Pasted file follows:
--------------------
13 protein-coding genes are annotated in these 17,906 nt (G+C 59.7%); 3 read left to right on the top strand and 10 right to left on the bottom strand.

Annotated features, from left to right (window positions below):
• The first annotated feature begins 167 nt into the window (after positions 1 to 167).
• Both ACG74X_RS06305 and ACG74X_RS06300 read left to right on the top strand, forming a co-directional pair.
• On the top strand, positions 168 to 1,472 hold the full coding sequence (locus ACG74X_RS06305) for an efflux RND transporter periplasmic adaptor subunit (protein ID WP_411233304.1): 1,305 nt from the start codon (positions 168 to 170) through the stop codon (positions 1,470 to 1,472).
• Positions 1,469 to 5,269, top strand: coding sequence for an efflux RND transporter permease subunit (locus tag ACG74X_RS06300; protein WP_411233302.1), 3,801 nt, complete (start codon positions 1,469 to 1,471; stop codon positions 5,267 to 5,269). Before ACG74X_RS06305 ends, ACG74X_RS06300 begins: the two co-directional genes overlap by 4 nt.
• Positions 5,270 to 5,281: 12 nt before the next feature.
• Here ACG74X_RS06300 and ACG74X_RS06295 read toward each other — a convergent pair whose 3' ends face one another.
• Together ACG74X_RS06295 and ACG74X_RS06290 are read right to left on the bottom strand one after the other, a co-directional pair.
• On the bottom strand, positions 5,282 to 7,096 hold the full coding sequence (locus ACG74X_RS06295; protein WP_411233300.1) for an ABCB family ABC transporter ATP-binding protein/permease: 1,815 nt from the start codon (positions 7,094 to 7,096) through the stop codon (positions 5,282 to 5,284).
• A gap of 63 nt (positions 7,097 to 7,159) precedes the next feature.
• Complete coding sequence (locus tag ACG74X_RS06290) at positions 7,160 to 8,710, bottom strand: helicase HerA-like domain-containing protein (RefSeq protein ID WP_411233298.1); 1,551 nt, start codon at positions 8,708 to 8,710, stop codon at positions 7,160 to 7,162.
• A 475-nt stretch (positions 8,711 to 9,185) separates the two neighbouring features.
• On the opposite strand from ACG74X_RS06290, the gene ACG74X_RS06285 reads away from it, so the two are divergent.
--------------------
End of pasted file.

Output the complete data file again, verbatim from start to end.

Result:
13 protein-coding genes are annotated in these 17,906 nt (G+C 59.7%); 3 read left to right on the top strand and 10 right to left on the bottom strand.

Annotated features, from left to right (window positions below):
• The first annotated feature begins 167 nt into the window (after positions 1 to 167).
• Both ACG74X_RS06305 and ACG74X_RS06300 read left to right on the top strand, forming a co-directional pair.
• On the top strand, positions 168 to 1,472 hold the full coding sequence (locus ACG74X_RS06305) for an efflux RND transporter periplasmic adaptor subunit (protein ID WP_411233304.1): 1,305 nt from the start codon (positions 168 to 170) through the stop codon (positions 1,470 to 1,472).
• Positions 1,469 to 5,269, top strand: coding sequence for an efflux RND transporter permease subunit (locus tag ACG74X_RS06300; protein WP_411233302.1), 3,801 nt, complete (start codon positions 1,469 to 1,471; stop codon positions 5,267 to 5,269). Before ACG74X_RS06305 ends, ACG74X_RS06300 begins: the two co-directional genes overlap by 4 nt.
• Positions 5,270 to 5,281: 12 nt before the next feature.
• Here ACG74X_RS06300 and ACG74X_RS06295 read toward each other — a convergent pair whose 3' ends face one another.
• Together ACG74X_RS06295 and ACG74X_RS06290 are read right to left on the bottom strand one after the other, a co-directional pair.
• On the bottom strand, positions 5,282 to 7,096 hold the full coding sequence (locus ACG74X_RS06295; protein WP_411233300.1) for an ABCB family ABC transporter ATP-binding protein/permease: 1,815 nt from the start codon (positions 7,094 to 7,096) through the stop codon (positions 5,282 to 5,284).
• A gap of 63 nt (positions 7,097 to 7,159) precedes the next feature.
• Complete coding sequence (locus tag ACG74X_RS06290) at positions 7,160 to 8,710, bottom strand: helicase HerA-like domain-containing protein (RefSeq protein ID WP_411233298.1); 1,551 nt, start codon at positions 8,708 to 8,710, stop codon at positions 7,160 to 7,162.
• A 475-nt stretch (positions 8,711 to 9,185) separates the two neighbouring features.
• On the opposite strand from ACG74X_RS06290, the gene ACG74X_RS06285 reads away from it, so the two are divergent.